Google's Ageing Delay For New Sites
By Scottie Claiborne (c) 2005
Scottie Claiborne adopts a very similar approach
to Google as Globalise does. In this article, he gives it to us
straight - Google will take its own time to rank your site, you
just have to be patient. He also tells us what we can be doing while
we are waiting for our website optimisation to kick in.
You've Got To Pay Your Dues
Many site owners and SEOs are worried because their
new sites that rank well in Yahoo and MSN, aren't doing well in
Google, and they're blaming it on the "sandbox." The current
theory is that new sites are somehow being penalized for obtaining
too many links, too quickly.
Is There a Sandbox?
Is there some sort of link analysis going on; some
sort of threshold that will get links to new sites discounted? It
sounds like a logical possibility. However, many of us who don't
buy volume links or participate in linking networks are seeing the
same ranking delays. New resource sites with a few good relevant
links are taking just as long to climb Google's ranks as the instant
link pop sites. I think a lot of people are confusing the sandbox,
with an "aging filter" that appeared earlier this year.
6 Months For Results in Google
I haven't seen any brand new sites with new domains
appear at the top of the search engine results pages (SERP) since
early in 2004. There seems to be a delay of about 6-8 months. I've
checked with many site owners and SEOs and I haven't found anyone
who's gotten a brand new domain ranked well in Google. If there's
a magic bullet, no one's spilling the beans.
What happens is new sites get indexed, they appear
for some obscure queries and they may appear at the top for a week
or so, but then they drop to the bottom of the SERP for several
months. The page shows a PageRank in the Google toolbar, as well
as backlinks. Everything else works fine but it just doesn't rank
well for any terms in Google. Many times, not even the company name.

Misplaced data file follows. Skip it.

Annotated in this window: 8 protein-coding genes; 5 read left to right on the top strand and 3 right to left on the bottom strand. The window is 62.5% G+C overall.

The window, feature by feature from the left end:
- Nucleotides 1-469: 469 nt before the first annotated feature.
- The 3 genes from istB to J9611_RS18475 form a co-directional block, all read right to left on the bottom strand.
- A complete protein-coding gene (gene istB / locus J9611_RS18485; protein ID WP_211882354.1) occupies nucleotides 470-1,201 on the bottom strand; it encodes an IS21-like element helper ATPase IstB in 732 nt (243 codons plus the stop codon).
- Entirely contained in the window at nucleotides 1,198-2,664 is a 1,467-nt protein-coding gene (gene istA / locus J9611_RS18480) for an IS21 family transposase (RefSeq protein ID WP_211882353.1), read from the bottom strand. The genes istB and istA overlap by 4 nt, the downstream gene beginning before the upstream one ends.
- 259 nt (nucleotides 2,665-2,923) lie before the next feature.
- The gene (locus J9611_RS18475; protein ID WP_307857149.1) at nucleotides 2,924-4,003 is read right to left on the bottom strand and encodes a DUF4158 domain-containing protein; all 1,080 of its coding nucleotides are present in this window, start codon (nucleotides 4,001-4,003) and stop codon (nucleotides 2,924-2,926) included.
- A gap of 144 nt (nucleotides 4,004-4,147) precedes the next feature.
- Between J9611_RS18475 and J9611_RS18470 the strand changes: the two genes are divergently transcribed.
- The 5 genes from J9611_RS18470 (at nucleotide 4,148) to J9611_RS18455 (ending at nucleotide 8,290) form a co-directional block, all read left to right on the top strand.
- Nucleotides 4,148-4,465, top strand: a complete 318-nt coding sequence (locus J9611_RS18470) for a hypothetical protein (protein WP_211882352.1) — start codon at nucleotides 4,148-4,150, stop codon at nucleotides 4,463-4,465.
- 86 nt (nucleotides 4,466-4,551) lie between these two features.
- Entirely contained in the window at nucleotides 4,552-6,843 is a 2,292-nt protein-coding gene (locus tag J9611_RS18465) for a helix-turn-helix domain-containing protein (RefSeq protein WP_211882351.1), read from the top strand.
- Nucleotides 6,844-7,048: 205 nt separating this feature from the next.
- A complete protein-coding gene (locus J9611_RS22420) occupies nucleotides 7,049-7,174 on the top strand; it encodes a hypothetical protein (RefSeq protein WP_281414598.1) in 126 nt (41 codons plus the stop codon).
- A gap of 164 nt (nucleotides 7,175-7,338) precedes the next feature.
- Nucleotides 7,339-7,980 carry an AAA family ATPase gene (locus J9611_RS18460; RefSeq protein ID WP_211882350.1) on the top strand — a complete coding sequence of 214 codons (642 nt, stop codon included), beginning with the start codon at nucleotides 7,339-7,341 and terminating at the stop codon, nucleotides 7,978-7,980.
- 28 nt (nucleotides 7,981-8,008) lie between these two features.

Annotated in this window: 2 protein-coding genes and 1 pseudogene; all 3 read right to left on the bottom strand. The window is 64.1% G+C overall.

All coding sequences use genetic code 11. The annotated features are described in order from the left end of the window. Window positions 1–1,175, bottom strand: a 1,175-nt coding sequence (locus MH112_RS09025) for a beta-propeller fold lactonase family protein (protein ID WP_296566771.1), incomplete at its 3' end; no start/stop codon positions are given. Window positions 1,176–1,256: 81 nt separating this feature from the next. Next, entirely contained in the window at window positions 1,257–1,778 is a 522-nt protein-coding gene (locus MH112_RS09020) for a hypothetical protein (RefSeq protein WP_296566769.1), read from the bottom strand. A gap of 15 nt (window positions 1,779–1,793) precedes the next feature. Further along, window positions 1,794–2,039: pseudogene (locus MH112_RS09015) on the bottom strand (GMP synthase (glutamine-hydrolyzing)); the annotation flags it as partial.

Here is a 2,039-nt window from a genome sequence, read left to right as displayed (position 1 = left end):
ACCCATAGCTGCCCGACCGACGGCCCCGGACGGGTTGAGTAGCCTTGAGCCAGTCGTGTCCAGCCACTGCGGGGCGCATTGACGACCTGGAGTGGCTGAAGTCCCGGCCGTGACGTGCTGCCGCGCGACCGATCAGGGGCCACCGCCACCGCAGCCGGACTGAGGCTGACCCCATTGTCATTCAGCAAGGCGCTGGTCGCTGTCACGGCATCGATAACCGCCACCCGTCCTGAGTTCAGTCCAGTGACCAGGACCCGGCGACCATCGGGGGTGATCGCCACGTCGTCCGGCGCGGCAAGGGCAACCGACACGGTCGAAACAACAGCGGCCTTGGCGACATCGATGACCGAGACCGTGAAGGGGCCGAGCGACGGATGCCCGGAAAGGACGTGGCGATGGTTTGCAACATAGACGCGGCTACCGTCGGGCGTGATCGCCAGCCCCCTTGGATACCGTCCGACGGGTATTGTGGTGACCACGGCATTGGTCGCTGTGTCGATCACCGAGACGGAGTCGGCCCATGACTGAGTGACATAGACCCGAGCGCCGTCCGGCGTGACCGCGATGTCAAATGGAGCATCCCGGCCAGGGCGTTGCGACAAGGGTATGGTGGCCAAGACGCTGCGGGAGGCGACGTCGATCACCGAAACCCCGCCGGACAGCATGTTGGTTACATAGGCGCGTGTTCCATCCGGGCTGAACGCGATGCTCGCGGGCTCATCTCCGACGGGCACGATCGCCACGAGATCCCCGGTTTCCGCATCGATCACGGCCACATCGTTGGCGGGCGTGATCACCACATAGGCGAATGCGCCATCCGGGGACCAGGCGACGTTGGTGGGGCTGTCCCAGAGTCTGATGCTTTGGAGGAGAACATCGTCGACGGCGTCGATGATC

If you have a brand new site, stop driving yourself
nuts wondering what you are doing wrong! Stop tweaking and changing
things, trying to influence your rankings; until the site has been
in the index a while, it doesn't seem to matter what you do to it.
Why an Aging Delay?
My own theory is that the age factor for new sites
is Google's answer to mini-networks and other multi-site strategies
intended to artificially inflate link popularity. Many people divide
what should be a single site into multiple sites in order to capitalize
on the links that are exchanged between them. Others build a series
of small sites that are only designed to add link popularity to
the main site.
By delaying the ranking of brand new sites, the
mini-network strategy becomes more of a long-term strategy than
a quick jump to the top. Site owners who might have started new
sites are going to be more inclined to build new pages on existing
sites in order to avoid that delay.
Plan Ahead for New Sites
If you are launching new sites for clients, make
sure you set the expectation that it is likely to be 7-8 months
before the site achieves any real results in Google.
We used to keep a site under wraps and launch it
once it was "perfect." Now it makes sense to get a few
pages up for your new site as soon as you complete them. The sooner
Google is aware of
the domain, the better.
As soon as you have a domain name, get the hosting
set up, put up a temporary page and link to it from another site
in Google's index to start that clock ticking.
Subdomains May Avoid the Aging Delay
Pages on subdomains are generally treated as part
of the main domain, making them a possible workaround. If your client
has the option of building their site on a subdomain instead of
new top-level domain name, let them know that this may avoid the
MSN, Yahoo, and AdWords
When launching a new site, if traffic from Google
is critical to your plan for success you need to plan ahead. Get
the site out there and linked to as early as possible and plan to
run an AdWords and/or Overture campaign for a few months until the
site can be established in the editorial results. Yahoo and MSN
do not have this delay built in, so focus your early efforts on
Don't worry, Google will eventually give your new
site the respect it deserves -- just give it time.
Scottie Claiborne is the Web Marketing Strategist for The Karcher
Group (http://www.thekarchergroup.com) and the facilitator of the
Successful Sites Newsletter (http://.www.succesful-sites.com). She
is a speaker at the Search Engine Strategies conferences and
the High Rankings Seminars as well as the administrator of the High
Rankings Forum. This article originally published in the High Rankings